Mars’ largest moon, Phobos, may have been blasted off into space by some catastrophe on the planet’s surface, say two different scientific studies.
Compositional analyses of thermal infrared spectra from ESA’s Mars Express and NASA’s Mars Global Surveyor missions, may solve the long-standing mystery of the origin of the Martian satellites Phobos and Deimos.
Some have suggested that both moons could be asteroids formed in the outer part of the main asteroid belt and subsequently captured by Mars’ gravity. Another possibility is that both moons were formed in situ by the re-accretion of rocky debris blasted into Mars’s orbit after a large impact, or by re-accretion of remnants of a former moon which was destroyed by Mars’s tidal force.
Previous observations of Phobos have suggested the possible presence of carbonaceous chondritic meteorites, carbon-rich materials commonly associated with asteroids.
However, new thermal infrared observations from the Mars Express Planetary Fourier Spectrometer don’t support this, but instead back up the ‘in-situ’ theory.
“We detected for the first time a type of mineral called phyllosilicates on the surface of Phobos, particularly in the areas northeast of Stickney, its largest impact crater”, says Dr Marco Giuranna of Italy’s Istituto Nazionale di Astrofisica.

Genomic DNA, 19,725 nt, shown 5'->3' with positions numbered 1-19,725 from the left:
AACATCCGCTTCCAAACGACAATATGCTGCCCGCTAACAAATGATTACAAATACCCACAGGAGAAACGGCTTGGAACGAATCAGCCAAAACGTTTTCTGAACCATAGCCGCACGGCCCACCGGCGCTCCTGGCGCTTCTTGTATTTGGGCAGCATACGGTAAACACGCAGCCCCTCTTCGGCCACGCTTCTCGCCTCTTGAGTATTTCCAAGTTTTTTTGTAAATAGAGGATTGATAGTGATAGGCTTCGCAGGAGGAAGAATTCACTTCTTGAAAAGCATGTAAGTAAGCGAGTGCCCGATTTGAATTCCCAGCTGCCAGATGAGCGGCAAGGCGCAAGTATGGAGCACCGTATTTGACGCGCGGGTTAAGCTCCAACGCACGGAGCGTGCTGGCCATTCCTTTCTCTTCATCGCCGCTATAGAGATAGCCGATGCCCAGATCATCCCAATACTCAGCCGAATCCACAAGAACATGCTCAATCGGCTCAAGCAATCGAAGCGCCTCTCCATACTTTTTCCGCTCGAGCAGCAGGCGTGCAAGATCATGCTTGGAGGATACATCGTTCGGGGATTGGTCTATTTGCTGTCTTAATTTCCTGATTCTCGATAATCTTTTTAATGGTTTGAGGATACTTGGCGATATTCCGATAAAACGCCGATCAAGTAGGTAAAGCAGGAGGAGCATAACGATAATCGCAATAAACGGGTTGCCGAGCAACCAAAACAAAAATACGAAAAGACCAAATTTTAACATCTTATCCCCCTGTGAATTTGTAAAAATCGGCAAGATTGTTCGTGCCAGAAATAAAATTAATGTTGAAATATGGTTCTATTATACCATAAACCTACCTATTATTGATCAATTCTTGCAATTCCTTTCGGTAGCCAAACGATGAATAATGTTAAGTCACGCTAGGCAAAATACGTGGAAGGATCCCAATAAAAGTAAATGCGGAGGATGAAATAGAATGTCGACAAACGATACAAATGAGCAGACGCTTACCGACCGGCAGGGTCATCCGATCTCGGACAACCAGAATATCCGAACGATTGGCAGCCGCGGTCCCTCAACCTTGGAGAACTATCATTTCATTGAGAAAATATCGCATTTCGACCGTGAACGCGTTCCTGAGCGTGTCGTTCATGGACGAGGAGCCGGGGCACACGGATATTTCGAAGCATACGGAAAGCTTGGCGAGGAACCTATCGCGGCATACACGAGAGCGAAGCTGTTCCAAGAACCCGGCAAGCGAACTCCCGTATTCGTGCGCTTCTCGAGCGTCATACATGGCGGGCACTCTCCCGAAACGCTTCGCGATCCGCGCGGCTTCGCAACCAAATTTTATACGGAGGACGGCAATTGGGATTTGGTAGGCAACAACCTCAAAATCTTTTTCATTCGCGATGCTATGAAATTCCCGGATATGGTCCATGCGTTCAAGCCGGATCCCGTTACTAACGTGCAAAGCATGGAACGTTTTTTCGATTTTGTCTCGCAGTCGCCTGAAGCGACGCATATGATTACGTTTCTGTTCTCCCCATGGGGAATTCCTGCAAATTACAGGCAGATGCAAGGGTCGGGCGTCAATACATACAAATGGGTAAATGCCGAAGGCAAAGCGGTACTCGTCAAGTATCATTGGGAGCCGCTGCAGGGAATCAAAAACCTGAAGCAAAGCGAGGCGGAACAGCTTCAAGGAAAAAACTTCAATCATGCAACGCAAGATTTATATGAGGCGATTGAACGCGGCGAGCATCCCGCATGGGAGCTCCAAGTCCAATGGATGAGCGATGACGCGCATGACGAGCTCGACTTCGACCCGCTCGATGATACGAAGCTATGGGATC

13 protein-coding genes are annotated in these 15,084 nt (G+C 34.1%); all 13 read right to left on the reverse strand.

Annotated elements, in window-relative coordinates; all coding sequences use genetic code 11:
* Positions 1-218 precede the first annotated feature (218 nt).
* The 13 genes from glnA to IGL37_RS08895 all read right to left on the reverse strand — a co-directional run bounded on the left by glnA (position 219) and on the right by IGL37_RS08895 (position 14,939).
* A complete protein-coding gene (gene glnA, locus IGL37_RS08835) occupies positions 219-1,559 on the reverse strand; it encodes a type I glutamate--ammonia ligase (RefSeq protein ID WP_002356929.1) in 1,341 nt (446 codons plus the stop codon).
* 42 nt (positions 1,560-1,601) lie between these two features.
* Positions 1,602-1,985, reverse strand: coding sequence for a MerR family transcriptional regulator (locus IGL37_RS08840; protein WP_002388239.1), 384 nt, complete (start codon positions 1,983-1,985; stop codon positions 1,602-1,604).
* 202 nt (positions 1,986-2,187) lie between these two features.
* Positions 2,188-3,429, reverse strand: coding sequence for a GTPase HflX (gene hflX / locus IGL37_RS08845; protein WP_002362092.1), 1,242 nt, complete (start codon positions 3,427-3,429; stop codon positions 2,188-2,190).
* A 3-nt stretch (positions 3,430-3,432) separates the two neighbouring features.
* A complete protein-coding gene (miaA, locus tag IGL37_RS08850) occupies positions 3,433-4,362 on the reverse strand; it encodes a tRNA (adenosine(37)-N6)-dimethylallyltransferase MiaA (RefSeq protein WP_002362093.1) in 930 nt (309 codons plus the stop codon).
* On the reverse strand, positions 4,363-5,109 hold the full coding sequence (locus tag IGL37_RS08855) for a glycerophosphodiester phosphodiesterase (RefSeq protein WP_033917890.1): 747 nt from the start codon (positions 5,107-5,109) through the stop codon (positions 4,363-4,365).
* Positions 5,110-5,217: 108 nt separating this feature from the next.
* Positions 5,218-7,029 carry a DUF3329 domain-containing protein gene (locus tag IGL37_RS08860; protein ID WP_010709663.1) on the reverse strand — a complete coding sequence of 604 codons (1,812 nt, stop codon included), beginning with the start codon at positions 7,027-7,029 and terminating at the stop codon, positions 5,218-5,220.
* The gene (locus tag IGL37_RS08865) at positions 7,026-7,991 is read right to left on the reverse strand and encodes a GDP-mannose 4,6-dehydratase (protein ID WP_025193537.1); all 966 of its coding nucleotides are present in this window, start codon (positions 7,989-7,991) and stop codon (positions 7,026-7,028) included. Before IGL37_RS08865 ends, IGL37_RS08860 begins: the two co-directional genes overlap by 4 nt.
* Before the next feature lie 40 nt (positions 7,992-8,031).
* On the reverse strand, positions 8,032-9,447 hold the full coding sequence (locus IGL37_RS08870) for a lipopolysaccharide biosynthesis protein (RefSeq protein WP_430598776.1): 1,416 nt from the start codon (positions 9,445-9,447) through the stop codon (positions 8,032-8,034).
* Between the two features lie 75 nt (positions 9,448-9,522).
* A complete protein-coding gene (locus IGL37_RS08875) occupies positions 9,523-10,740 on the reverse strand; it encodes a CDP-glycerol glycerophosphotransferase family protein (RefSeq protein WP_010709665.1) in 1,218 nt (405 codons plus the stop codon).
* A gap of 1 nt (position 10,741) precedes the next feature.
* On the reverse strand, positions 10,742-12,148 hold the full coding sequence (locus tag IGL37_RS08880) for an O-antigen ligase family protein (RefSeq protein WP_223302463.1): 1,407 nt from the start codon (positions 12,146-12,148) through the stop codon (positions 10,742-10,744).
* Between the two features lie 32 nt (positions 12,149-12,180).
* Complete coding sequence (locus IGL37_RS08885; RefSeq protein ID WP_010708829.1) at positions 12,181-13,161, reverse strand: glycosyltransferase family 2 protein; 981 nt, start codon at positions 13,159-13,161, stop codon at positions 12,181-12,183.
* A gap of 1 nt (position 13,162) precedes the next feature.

“This is very intriguing as it implies the interaction of silicate materials with liquid water on the parent body prior to incorporation into Phobos. Alternatively phyllosilicates may have formed in situ, but this would mean that Phobos required sufficient internal heating to enable liquid water to remain stable.”
Other observations appear to match the types of minerals identified on the surface of Mars.
“The asteroid capture scenarios also have difficulties in explaining the current near-circular and near-equatorial orbit of both Martian moons”, says Dr Pascal Rosenblatt of the Royal Observatory of Belgium.
Meanwhile, a team let by led by Dr Martin Pätzold of the Rheinisches Institut für Umweltforschungh an der Universität zu Kölnalso has found that Phobos is highly porous – and an asteroid with this structure would probably not have survived the process of capture by Mars.
The future Russian Phobos-Grunt mission, to be launched in 2011, may deliver more information.